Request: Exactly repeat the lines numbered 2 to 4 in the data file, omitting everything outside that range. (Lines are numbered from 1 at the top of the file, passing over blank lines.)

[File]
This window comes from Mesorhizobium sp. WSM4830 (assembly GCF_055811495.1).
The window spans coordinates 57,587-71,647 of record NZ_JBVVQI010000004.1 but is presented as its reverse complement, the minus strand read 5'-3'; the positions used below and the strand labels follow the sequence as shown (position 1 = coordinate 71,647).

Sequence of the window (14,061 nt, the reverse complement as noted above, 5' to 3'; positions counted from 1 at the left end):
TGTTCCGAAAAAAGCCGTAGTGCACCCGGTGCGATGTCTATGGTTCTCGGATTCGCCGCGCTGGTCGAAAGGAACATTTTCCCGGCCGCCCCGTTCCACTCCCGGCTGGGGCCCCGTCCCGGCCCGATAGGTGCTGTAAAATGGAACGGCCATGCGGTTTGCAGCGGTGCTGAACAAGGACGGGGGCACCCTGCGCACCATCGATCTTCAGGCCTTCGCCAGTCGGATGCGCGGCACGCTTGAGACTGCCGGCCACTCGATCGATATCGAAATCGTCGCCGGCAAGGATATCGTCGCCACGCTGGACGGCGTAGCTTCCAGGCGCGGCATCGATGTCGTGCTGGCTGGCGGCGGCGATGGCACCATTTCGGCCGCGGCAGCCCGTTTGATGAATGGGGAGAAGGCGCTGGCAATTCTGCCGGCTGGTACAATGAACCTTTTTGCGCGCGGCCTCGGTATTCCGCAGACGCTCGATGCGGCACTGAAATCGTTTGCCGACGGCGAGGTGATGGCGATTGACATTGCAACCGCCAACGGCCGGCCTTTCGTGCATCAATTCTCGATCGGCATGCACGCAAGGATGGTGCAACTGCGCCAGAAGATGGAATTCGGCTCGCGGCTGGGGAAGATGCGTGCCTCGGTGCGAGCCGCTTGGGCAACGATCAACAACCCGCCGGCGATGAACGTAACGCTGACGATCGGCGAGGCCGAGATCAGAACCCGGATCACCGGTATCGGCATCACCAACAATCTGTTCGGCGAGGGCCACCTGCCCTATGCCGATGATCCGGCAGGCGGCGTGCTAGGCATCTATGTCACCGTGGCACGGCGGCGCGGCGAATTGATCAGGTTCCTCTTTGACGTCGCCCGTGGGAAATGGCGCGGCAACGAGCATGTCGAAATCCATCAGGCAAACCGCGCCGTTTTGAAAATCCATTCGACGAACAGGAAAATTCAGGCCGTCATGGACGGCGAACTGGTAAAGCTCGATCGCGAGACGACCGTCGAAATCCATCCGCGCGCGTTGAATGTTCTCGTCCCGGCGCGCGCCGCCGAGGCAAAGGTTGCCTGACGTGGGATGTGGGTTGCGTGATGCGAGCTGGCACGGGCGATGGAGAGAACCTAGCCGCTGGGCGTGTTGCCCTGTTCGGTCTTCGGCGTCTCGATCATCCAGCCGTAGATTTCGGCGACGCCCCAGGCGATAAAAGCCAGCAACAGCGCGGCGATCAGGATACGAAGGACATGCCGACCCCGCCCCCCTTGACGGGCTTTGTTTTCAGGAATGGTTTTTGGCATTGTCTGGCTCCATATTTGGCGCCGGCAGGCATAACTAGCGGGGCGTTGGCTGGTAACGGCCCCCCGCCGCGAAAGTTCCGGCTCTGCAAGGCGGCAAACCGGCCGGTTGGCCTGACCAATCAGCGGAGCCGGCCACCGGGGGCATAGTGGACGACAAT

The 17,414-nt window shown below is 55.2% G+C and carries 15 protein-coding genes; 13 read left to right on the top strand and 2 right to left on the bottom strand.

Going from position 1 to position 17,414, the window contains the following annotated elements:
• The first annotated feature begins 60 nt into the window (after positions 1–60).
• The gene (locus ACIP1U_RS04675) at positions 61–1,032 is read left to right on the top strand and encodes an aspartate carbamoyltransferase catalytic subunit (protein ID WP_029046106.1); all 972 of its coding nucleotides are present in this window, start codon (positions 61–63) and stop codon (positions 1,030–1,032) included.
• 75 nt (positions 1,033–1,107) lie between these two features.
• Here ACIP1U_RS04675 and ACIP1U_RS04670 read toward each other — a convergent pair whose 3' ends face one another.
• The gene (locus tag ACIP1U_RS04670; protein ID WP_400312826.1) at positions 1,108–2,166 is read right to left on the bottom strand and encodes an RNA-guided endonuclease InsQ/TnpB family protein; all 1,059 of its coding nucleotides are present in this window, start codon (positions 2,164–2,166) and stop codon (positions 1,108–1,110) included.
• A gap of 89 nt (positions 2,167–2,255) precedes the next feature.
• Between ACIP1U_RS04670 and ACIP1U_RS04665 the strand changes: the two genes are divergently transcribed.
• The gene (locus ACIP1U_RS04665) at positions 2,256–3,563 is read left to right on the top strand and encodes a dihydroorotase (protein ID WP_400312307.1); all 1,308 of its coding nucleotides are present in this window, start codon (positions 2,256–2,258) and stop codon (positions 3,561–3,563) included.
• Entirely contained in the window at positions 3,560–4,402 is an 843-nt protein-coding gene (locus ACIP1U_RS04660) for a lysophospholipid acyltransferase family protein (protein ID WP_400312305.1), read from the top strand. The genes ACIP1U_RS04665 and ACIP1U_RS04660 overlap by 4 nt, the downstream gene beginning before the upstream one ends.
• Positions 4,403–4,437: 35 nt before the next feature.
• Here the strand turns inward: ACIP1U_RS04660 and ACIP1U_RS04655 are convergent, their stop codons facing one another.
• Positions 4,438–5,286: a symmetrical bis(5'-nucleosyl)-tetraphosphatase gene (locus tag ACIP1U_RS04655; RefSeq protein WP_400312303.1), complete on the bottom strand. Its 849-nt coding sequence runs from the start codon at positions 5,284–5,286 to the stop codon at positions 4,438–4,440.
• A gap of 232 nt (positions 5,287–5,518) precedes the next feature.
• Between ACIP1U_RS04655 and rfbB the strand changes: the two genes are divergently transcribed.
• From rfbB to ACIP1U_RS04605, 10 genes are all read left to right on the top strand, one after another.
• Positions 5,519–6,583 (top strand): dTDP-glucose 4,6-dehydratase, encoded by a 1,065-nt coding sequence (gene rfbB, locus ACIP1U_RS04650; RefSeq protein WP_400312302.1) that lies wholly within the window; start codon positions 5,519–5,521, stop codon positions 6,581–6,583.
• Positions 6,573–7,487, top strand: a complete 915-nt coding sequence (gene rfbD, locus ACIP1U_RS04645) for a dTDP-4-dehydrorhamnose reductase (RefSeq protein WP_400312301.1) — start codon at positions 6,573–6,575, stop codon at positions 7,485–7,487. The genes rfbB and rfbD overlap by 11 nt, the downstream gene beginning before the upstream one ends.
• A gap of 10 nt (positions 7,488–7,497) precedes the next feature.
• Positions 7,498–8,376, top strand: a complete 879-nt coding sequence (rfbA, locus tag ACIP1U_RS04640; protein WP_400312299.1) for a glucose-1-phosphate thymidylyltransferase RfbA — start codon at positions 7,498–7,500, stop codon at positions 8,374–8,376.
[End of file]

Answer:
The window spans coordinates 57,587-71,647 of record NZ_JBVVQI010000004.1 but is presented as its reverse complement, the minus strand read 5'-3'; the positions used below and the strand labels follow the sequence as shown (position 1 = coordinate 71,647).

Sequence of the window (14,061 nt, the reverse complement as noted above, 5' to 3'; positions counted from 1 at the left end):
TGTTCCGAAAAAAGCCGTAGTGCACCCGGTGCGATGTCTATGGTTCTCGGATTCGCCGCGCTGGTCGAAAGGAACATTTTCCCGGCCGCCCCGTTCCACTCCCGGCTGGGGCCCCGTCCCGGCCCGATAGGTGCTGTAAAATGGAACGGCCATGCGGTTTGCAGCGGTGCTGAACAAGGACGGGGGCACCCTGCGCACCATCGATCTTCAGGCCTTCGCCAGTCGGATGCGCGGCACGCTTGAGACTGCCGGCCACTCGATCGATATCGAAATCGTCGCCGGCAAGGATATCGTCGCCACGCTGGACGGCGTAGCTTCCAGGCGCGGCATCGATGTCGTGCTGGCTGGCGGCGGCGATGGCACCATTTCGGCCGCGGCAGCCCGTTTGATGAATGGGGAGAAGGCGCTGGCAATTCTGCCGGCTGGTACAATGAACCTTTTTGCGCGCGGCCTCGGTATTCCGCAGACGCTCGATGCGGCACTGAAATCGTTTGCCGACGGCGAGGTGATGGCGATTGACATTGCAACCGCCAACGGCCGGCCTTTCGTGCATCAATTCTCGATCGGCATGCACGCAAGGATGGTGCAACTGCGCCAGAAGATGGAATTCGGCTCGCGGCTGGGGAAGATGCGTGCCTCGGTGCGAGCCGCTTGGGCAACGATCAACAACCCGCCGGCGATGAACGTAACGCTGACGATCGGCGAGGCCGAGATCAGAACCCGGATCACCGGTATCGGCATCACCAACAATCTGTTCGGCGAGGGCCACCTGCCCTATGCCGATGATCCGGCAGGCGGCGTGCTAGGCATCTATGTCACCGTGGCACGGCGGCGCGGCGAATTGATCAGGTTCCTCTTTGACGTCGCCCGTGGGAAATGGCGCGGCAACGAGCATGTCGAAATCCATCAGGCAAACCGCGCCGTTTTGAAAATCCATTCGACGAACAGGAAAATTCAGGCCGTCATGGACGGCGAACTGGTAAAGCTCGATCGCGAGACGACCGTCGAAATCCATCCGCGCGCGTTGAATGTTCTCGTCCCGGCGCGCGCCGCCGAGGCAAAGGTTGCCTGACGTGGGATGTGGGTTGCGTGATGCGAGCTGGCACGGGCGATGGAGAGAACCTAGCCGCTGGGCGTGTTGCCCTGTTCGGTCTTCGGCGTCTCGATCATCCAGCCGTAGATTTCGGCGACGCCCCAGGCGATAAAAGCCAGCAACAGCGCGGCGATCAGGATACGAAGGACATGCCGACCCCGCCCCCCTTGACGGGCTTTGTTTTCAGGAATGGTTTTTGGCATTGTCTGGCTCCATATTTGGCGCCGGCAGGCATAACTAGCGGGGCGTTGGCTGGTAACGGCCCCCCGCCGCGAAAGTTCCGGCTCTGCAAGGCGGCAAACCGGCCGGTTGGCCTGACCAATCAGCGGAGCCGGCCACCGGGGGCATAGTGGACGACAAT